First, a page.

In order to avoid double taxation, a new clause (50) has also been inserted in section 10 to provide that any income arising from specified services provided on or after the date on which the provisions of Chapter VIII of the Act comes into force and chargeable to equalisation levy under that Chapter shall be exempt. The Chapter VIII of the Act defines "specified service" to mean an online advertisement, any provision for digital advertising space or any other facility or service for the purpose of online advertisement. Further the Central Government may notify any services that may be considered as specified service under the said definition.

The subjects of this levy are the non-resident service providers. The Act carves out three exceptions when a non-resident shall not be charged, namely,(i) if the non-resident providing such specified services, has a permanent establishment in India; (ii) if the aggregate amount of such services received or receivable does not exceed Rupees 100,000; or iii) where such amounts received are not for the purposes of carrying out business or profession.

Further, the compliance obligations are to be shouldered by the Indian resident who is availing such specified services. The Act provides for furnishing a statement by the assessee in respect of all specified services during such financial year.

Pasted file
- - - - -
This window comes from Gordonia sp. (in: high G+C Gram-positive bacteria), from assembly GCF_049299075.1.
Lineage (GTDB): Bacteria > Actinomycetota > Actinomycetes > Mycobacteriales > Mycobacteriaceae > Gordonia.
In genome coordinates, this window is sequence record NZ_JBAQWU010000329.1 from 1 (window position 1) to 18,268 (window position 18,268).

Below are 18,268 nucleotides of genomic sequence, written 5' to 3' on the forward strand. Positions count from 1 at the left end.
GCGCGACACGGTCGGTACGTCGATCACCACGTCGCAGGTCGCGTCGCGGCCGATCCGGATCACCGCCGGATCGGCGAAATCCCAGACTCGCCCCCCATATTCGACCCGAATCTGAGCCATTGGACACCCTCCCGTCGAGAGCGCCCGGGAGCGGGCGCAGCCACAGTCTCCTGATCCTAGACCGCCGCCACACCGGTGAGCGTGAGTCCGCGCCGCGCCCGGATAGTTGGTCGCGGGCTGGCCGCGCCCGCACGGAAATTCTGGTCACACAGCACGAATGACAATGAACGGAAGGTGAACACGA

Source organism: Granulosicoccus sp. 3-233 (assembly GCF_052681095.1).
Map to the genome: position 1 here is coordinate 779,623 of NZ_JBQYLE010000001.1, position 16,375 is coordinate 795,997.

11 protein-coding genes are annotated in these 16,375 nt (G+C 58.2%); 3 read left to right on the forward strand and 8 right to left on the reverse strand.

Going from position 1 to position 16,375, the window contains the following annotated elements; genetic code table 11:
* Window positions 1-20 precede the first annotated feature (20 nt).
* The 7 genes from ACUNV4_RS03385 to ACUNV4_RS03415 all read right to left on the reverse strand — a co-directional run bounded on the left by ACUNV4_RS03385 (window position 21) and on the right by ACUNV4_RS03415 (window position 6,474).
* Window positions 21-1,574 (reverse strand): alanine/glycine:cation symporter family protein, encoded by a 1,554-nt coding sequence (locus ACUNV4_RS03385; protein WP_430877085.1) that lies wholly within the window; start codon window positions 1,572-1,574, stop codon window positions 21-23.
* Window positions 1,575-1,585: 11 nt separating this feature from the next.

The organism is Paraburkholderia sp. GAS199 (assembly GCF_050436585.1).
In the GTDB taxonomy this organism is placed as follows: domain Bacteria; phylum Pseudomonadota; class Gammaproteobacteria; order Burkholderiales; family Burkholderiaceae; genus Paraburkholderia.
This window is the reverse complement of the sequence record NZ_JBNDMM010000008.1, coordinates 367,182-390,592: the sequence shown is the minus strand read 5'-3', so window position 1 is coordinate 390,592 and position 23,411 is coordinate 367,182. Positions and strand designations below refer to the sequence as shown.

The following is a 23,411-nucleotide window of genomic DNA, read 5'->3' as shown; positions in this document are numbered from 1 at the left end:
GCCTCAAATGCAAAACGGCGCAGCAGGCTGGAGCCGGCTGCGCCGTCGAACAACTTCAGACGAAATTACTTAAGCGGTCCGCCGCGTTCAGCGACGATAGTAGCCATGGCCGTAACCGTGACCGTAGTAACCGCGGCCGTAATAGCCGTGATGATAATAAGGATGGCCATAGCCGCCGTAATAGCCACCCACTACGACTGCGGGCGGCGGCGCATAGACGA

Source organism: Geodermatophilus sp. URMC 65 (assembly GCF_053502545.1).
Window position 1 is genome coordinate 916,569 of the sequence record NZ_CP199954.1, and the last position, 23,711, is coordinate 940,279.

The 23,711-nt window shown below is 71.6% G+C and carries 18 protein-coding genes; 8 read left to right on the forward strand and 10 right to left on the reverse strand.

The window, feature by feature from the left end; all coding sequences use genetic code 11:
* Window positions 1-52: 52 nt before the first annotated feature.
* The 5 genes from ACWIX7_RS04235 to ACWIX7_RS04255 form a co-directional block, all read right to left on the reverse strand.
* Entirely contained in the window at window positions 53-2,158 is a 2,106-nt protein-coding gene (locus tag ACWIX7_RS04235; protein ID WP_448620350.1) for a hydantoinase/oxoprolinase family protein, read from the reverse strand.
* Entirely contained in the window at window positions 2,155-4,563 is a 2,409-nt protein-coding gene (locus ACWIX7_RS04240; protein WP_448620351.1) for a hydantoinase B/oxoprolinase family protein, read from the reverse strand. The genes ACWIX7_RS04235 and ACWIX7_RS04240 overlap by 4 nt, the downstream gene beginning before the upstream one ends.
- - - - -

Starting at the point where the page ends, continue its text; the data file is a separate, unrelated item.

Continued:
Penalty in case of non-compliance:

The Act has also brought penalty provisions for ensuring stricter compliances. Such penalties include interest and fines for failure to file statements or failure to deduct or deposit after deduction of the amount of Equalisation levy. However, in the event a false statement is filed the person may be subject to imprisonment of a term of up to three years and a fine.

VA View

In view of the challenges faced by India in terms of characterization of income arising from the digital economy as well as the likely difficulties faced in attributing profits under existing rules, Equalisation levy appears to be a solution to all these issues, in the form of a simple, clear and predictable tax rule that unambiguously defines the tax liability of digital enterprises, reduces their tax risk and contingent liabilities, and minimizes disputes. It would be a definite step forward for the Indian economy if successfully implemented. Equalization levy has been recognized and accepted in the BEPS Report on Action 1 as one of the options that can be resorted to by countries under their domestic laws. It brings India at par with international taxation practices and most importantly secures huge amount of revenue for India. One of the noticeable developments is that like in the past for imposition of similar taxes on transactions, like the Securities Transaction Tax, the Service Tax, the government has recognized the advantage to keep the Equalisation levy separate from the Income Tax Act. However, the adverse impact it will have on online start-ups cannot be overlooked.

© 2016, Vaish Associates Advocates,
All rights reserved
Advocates, 1st & 11th Floors, Mohan Dev Building 13, Tolstoy Marg New Delhi-110001 (India).

The content of this article is intended to provide a general guide to the subject matter. Specialist professional advice should be sought about your specific circumstances. The views expressed in this article are solely of the authors of this article.